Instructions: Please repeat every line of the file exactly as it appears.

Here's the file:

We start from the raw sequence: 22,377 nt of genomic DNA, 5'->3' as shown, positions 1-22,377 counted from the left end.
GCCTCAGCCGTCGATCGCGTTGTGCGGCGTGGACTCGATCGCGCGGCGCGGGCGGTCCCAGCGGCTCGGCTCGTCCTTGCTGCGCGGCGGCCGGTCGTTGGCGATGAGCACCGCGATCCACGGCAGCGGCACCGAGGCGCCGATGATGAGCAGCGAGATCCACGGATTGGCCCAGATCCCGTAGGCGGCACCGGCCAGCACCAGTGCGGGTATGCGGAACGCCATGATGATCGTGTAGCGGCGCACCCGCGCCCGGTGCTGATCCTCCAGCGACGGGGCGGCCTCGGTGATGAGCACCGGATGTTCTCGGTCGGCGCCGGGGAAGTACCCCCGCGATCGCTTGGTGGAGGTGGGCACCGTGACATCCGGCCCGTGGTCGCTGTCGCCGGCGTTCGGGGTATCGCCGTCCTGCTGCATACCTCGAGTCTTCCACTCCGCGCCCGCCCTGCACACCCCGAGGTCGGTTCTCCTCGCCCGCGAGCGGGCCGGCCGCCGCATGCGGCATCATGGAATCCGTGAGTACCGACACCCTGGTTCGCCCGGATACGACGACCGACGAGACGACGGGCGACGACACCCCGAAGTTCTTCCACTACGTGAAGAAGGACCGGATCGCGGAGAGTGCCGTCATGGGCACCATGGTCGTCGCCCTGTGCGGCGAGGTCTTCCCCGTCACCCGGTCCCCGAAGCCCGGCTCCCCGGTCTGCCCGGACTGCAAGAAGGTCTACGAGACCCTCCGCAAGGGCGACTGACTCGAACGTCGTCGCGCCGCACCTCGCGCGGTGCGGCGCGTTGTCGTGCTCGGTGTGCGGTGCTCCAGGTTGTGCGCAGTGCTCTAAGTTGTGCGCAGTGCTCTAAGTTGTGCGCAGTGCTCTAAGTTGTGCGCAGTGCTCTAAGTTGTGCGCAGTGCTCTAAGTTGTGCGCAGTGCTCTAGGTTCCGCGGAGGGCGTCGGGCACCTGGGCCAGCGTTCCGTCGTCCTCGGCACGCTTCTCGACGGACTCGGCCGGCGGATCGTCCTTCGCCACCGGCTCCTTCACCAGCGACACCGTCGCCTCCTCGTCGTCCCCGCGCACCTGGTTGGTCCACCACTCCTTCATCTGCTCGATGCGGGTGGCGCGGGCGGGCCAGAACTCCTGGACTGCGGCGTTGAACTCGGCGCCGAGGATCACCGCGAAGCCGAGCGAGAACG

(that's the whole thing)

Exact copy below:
We start from the raw sequence: 22,377 nt of genomic DNA, 5'->3' as shown, positions 1-22,377 counted from the left end.
GCCTCAGCCGTCGATCGCGTTGTGCGGCGTGGACTCGATCGCGCGGCGCGGGCGGTCCCAGCGGCTCGGCTCGTCCTTGCTGCGCGGCGGCCGGTCGTTGGCGATGAGCACCGCGATCCACGGCAGCGGCACCGAGGCGCCGATGATGAGCAGCGAGATCCACGGATTGGCCCAGATCCCGTAGGCGGCACCGGCCAGCACCAGTGCGGGTATGCGGAACGCCATGATGATCGTGTAGCGGCGCACCCGCGCCCGGTGCTGATCCTCCAGCGACGGGGCGGCCTCGGTGATGAGCACCGGATGTTCTCGGTCGGCGCCGGGGAAGTACCCCCGCGATCGCTTGGTGGAGGTGGGCACCGTGACATCCGGCCCGTGGTCGCTGTCGCCGGCGTTCGGGGTATCGCCGTCCTGCTGCATACCTCGAGTCTTCCACTCCGCGCCCGCCCTGCACACCCCGAGGTCGGTTCTCCTCGCCCGCGAGCGGGCCGGCCGCCGCATGCGGCATCATGGAATCCGTGAGTACCGACACCCTGGTTCGCCCGGATACGACGACCGACGAGACGACGGGCGACGACACCCCGAAGTTCTTCCACTACGTGAAGAAGGACCGGATCGCGGAGAGTGCCGTCATGGGCACCATGGTCGTCGCCCTGTGCGGCGAGGTCTTCCCCGTCACCCGGTCCCCGAAGCCCGGCTCCCCGGTCTGCCCGGACTGCAAGAAGGTCTACGAGACCCTCCGCAAGGGCGACTGACTCGAACGTCGTCGCGCCGCACCTCGCGCGGTGCGGCGCGTTGTCGTGCTCGGTGTGCGGTGCTCCAGGTTGTGCGCAGTGCTCTAAGTTGTGCGCAGTGCTCTAAGTTGTGCGCAGTGCTCTAAGTTGTGCGCAGTGCTCTAAGTTGTGCGCAGTGCTCTAAGTTGTGCGCAGTGCTCTAGGTTCCGCGGAGGGCGTCGGGCACCTGGGCCAGCGTTCCGTCGTCCTCGGCACGCTTCTCGACGGACTCGGCCGGCGGATCGTCCTTCGCCACCGGCTCCTTCACCAGCGACACCGTCGCCTCCTCGTCGTCCCCGCGCACCTGGTTGGTCCACCACTCCTTCATCTGCTCGATGCGGGTGGCGCGGGCGGGCCAGAACTCCTGGACTGCGGCGTTGAACTCGGCGCCGAGGATCACCGCGAAGCCGAGCGAGAACG